Treading the boards: The theatre company helping former veterans be their best selves on and off stage

24 October 2018 | Scotland

Alan Cameron

Stand Easy Productions helps wounded and isolated veterans through the use of drama

When people help people it’s a good thing for all of us. Alan Cameron, 69, is one such person who is helping his local community thrive. With a background in theatre as well as family who had served in the military he found a way to fuse the two in a winning social enterprise.

He founded Stand Easy Productions under two years ago to help wounded and isolated veterans through the use of drama. He also partnered the veterans up with young local theatre students and invited their extended family along to take part too.

He admits it was always going to be a hard sell convincing injured war veterans, and those with PTSD, that theatre could be the way forward in aiding their recovery.

“You can imagine the initial reaction from the first group of hardened, war-weary veterans we approached,” he said. “They thought it would just be a silly load of prancing about on stage.”

But it’s far from that. In less than two years, dozens of men and women often suffering from conditions such as Post Traumatic Stress Disorder have learnt theatre skills that can help in their day to day lives. Working in collaboration with Dundee and Angus College, the organisation hosts weekly workshops in a creative and supportive environment, where veterans can also participate in a theatre production of their choosing. The acting tends to re-enact experiences the veterans have been through.

Sessions take place at the D&A College Gardyne Campus and lasts for three hours, with a break in the middle for refreshments and chat. Drama workshops have also newly started this September in Stirling at the Macrobert Arts Centre.

“What we do is led by the veterans, and the weekly sessions are there to provide a more or less continuous support for our veterans, so there is always a strong social element to each session,” explains Alan.

A key part of the project is the involvement with local drama students. He said: “The veterans learn quicker by being with the students, they gain confidence in performance, they appreciate being listened to by young men and women and they enjoy the liveliness the students bring.

“The students learn from the veterans, from their life experience and from their courage in dealing with their mental health issues, and they enjoy their sense of humour.”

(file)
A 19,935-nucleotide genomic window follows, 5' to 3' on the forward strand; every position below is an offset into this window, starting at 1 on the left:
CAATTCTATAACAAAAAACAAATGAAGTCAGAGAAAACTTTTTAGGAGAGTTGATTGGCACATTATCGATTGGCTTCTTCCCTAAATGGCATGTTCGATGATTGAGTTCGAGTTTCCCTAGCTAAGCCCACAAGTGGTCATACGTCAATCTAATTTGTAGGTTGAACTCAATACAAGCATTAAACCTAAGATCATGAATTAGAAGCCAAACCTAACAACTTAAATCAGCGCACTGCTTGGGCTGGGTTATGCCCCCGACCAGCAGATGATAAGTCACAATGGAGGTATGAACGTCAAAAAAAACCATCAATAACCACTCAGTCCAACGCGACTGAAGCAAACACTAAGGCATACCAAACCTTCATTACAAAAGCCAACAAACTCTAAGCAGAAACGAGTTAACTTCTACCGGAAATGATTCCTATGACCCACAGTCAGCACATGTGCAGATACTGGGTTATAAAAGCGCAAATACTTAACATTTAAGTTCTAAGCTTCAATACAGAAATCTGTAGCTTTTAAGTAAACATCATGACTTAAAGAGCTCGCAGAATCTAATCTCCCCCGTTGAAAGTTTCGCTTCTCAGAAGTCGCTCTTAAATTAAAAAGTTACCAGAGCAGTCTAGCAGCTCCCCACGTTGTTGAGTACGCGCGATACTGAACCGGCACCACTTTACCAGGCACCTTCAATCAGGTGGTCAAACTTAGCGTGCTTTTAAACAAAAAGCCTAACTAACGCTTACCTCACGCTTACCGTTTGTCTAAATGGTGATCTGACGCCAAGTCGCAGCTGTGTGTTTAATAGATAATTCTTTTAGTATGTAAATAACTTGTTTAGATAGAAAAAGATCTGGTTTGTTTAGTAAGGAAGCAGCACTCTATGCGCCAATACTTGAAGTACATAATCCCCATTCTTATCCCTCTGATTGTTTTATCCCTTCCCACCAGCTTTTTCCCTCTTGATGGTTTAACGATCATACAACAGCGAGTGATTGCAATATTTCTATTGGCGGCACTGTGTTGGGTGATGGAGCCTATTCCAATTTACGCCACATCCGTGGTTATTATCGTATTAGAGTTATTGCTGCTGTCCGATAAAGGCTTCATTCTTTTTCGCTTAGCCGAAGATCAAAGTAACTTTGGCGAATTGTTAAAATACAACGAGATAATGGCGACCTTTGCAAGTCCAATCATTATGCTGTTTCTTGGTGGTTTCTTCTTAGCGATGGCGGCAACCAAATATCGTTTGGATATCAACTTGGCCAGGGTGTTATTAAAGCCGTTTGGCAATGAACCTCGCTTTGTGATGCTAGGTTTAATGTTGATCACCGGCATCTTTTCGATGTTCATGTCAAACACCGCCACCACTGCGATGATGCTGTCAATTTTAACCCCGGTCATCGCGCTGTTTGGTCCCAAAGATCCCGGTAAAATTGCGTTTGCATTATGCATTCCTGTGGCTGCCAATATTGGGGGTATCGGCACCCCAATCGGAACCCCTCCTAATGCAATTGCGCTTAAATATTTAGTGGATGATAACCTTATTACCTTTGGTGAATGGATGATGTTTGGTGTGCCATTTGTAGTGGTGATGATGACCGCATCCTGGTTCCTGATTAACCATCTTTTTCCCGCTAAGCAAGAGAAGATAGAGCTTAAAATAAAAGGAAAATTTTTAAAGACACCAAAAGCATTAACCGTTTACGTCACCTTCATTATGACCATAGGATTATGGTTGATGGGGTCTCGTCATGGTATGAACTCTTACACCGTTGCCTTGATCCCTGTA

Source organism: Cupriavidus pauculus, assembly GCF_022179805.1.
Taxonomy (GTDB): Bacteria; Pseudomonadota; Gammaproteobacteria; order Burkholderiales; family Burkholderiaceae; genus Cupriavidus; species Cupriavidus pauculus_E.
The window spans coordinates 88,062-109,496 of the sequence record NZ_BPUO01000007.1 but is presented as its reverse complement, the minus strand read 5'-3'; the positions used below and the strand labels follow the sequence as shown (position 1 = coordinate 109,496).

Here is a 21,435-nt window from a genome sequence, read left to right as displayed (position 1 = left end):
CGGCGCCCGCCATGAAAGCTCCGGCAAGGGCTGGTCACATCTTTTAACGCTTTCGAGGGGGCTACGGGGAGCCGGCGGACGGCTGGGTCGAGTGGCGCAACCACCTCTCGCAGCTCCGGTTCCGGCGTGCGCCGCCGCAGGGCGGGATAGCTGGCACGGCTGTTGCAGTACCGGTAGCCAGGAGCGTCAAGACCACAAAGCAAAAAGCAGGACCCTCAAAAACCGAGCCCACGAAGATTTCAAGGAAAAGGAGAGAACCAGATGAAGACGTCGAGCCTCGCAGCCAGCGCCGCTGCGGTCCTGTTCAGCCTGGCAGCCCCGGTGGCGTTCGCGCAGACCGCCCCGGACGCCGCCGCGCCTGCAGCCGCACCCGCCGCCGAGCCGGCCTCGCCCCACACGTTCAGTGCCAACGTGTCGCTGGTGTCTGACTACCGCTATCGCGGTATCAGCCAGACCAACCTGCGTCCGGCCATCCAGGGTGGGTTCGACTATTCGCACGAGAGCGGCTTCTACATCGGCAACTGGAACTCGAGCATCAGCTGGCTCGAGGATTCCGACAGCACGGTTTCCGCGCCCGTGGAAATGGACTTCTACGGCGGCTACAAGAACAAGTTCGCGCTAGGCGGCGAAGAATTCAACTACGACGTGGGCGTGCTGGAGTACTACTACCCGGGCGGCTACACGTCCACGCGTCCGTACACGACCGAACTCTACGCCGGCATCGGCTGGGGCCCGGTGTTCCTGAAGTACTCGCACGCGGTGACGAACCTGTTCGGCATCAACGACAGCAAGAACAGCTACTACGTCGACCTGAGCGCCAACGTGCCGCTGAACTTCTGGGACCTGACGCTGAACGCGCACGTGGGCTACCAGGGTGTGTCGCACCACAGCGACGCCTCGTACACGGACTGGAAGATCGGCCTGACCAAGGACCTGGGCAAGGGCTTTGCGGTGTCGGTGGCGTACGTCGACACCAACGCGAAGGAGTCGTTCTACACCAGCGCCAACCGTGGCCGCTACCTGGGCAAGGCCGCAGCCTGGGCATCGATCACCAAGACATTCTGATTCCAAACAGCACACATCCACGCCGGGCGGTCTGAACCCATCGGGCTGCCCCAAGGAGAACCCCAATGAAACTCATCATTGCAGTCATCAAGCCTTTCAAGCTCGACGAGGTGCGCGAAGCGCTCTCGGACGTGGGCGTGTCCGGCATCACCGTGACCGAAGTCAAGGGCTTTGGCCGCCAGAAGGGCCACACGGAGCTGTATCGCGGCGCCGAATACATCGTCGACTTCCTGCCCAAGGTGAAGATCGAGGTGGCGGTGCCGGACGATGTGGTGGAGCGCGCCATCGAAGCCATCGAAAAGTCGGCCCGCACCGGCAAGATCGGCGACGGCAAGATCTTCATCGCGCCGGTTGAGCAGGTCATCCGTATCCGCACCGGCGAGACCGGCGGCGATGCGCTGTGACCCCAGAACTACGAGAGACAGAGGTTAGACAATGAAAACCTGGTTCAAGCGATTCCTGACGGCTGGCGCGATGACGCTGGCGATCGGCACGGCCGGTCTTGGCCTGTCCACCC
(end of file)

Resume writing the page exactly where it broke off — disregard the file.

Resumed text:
Alan added: “The hardest thing is to get veterans involved in the first place, but once they are on board they quickly see the benefits. I have tremendous respect for these guys who come here with some serious difficulties. But once they get here, some of that pressure is taken off, and most feel able to speak about their experiences and even act them out. It’s a good outlet for stress while gaining in confidence. We are now developing a policy of getting family members to attend. If we can help one person, we are potentially helping a whole family. And if we can get any members of their family to come along too - that is even more incredible.”

Billy McWilliam, from Falkirk, is one veteran who says the drama classes and workshops have been life-changing. The former Royal Engineer’s relationship with his family broke down after he left the service in 2001. He developed PTSD following tours in Bosnia, Kosovo and Northern Ireland. “Things started to go downhill for me after Kosovo. The last few years have been a real struggle. I purposely isolated myself away at home from everyone. I didn’t want my children or grandchildren to see me in this state.”

But after coming along to the Stand Easy classes, Billy, 63, says he's found a new confidence.

“I feel like a different person now and it is has given me a sense of purpose in life. Last month I was on stage doing a monologue in front of a small crowd - never in my wildest dreams did I imagine that I would have the confidence to be up on stage one day.”